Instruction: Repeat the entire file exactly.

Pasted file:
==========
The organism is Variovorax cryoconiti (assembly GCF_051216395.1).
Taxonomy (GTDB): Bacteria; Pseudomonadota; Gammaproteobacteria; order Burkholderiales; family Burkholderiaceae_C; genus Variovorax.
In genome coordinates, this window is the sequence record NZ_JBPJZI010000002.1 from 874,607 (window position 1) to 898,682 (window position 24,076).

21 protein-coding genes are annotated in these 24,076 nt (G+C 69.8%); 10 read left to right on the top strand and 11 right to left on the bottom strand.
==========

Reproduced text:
The organism is Variovorax cryoconiti (assembly GCF_051216395.1).
Taxonomy (GTDB): Bacteria; Pseudomonadota; Gammaproteobacteria; order Burkholderiales; family Burkholderiaceae_C; genus Variovorax.
In genome coordinates, this window is the sequence record NZ_JBPJZI010000002.1 from 874,607 (window position 1) to 898,682 (window position 24,076).

21 protein-coding genes are annotated in these 24,076 nt (G+C 69.8%); 10 read left to right on the top strand and 11 right to left on the bottom strand.